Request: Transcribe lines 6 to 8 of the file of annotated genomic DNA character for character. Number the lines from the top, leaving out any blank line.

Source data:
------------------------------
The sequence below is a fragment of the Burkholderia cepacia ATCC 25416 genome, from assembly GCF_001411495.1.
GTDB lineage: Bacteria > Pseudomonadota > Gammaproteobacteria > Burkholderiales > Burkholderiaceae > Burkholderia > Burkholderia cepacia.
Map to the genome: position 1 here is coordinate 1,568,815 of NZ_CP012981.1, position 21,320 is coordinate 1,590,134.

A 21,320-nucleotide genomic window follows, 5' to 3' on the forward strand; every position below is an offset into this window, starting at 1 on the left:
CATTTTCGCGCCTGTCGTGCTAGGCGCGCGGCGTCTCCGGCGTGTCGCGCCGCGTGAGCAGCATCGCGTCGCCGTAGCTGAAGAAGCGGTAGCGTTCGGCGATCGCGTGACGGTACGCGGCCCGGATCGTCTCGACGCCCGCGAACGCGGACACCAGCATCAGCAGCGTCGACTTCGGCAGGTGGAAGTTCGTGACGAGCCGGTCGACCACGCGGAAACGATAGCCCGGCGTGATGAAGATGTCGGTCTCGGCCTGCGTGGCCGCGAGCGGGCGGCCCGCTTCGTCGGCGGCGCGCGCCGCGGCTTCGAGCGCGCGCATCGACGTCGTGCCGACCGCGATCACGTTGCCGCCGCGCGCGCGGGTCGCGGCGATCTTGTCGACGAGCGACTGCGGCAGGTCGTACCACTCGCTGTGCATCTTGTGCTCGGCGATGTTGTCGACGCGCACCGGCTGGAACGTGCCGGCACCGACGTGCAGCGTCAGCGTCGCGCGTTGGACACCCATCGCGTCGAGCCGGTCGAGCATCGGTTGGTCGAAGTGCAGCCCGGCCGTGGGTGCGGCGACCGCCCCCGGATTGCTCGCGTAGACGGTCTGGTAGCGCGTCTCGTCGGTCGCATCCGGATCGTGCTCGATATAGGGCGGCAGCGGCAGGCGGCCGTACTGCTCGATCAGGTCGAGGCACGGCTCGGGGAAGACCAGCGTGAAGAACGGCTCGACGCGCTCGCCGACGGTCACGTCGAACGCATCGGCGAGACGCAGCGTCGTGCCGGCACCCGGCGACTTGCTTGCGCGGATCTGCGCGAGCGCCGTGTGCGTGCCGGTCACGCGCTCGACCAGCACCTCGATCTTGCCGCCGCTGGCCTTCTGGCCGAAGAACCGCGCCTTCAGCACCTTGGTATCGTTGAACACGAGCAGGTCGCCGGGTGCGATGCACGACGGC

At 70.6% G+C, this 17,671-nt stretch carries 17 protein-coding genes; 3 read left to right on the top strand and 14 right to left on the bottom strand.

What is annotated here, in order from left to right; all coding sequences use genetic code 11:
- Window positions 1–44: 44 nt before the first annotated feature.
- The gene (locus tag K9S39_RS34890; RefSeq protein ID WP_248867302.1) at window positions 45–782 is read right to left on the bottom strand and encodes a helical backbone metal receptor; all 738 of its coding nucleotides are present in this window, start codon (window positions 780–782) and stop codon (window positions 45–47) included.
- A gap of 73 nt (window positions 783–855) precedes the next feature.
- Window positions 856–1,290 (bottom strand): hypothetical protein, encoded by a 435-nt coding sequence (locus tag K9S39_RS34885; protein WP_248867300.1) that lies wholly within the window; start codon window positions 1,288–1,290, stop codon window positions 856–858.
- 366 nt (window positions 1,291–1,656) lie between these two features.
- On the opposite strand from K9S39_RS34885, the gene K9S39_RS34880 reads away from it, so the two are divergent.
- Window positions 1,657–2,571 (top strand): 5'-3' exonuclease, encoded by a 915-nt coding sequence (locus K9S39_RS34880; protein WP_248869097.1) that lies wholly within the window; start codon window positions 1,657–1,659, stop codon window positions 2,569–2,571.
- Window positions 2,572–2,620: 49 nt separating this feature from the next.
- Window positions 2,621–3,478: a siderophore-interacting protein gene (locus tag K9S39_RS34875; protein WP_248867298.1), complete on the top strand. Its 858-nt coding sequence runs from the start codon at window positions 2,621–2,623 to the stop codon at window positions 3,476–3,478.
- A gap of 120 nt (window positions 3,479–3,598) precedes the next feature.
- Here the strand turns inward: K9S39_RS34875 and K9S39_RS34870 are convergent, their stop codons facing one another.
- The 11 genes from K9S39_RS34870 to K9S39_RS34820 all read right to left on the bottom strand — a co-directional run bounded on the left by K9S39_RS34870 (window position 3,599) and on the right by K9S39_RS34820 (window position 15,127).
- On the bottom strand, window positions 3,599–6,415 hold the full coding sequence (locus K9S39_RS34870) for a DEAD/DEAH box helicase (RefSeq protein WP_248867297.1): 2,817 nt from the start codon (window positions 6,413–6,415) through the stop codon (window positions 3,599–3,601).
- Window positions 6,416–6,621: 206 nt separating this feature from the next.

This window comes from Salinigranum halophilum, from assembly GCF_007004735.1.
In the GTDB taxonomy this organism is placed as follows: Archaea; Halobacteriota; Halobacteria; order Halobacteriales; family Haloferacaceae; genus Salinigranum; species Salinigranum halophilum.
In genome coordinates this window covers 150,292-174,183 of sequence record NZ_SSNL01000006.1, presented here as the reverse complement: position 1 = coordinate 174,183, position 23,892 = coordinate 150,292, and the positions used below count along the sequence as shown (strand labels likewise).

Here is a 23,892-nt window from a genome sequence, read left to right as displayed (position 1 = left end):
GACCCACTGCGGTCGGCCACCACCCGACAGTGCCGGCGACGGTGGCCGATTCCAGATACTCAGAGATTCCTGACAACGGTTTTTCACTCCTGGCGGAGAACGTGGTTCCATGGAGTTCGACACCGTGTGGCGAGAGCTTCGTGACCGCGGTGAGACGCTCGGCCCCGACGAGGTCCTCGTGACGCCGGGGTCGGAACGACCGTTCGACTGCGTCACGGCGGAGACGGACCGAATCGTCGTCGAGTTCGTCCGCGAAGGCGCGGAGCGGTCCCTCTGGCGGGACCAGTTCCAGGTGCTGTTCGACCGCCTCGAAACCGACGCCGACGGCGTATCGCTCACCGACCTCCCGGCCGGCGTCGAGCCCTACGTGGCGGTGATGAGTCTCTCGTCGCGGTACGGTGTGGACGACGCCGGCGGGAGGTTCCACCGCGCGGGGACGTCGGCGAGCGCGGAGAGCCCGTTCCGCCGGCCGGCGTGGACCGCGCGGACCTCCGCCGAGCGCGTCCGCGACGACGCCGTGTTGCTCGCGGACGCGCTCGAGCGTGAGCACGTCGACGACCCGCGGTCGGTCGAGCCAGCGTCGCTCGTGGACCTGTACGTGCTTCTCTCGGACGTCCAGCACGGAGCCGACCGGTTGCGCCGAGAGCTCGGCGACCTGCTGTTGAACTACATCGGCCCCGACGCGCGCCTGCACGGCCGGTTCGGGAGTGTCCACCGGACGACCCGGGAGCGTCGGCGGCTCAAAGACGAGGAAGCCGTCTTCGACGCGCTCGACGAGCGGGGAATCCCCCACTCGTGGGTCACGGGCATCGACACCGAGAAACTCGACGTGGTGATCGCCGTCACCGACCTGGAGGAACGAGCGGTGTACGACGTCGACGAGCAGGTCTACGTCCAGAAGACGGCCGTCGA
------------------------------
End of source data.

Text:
At 70.6% G+C, this 17,671-nt stretch carries 17 protein-coding genes; 3 read left to right on the top strand and 14 right to left on the bottom strand.

What is annotated here, in order from left to right; all coding sequences use genetic code 11:
- Window positions 1–44: 44 nt before the first annotated feature.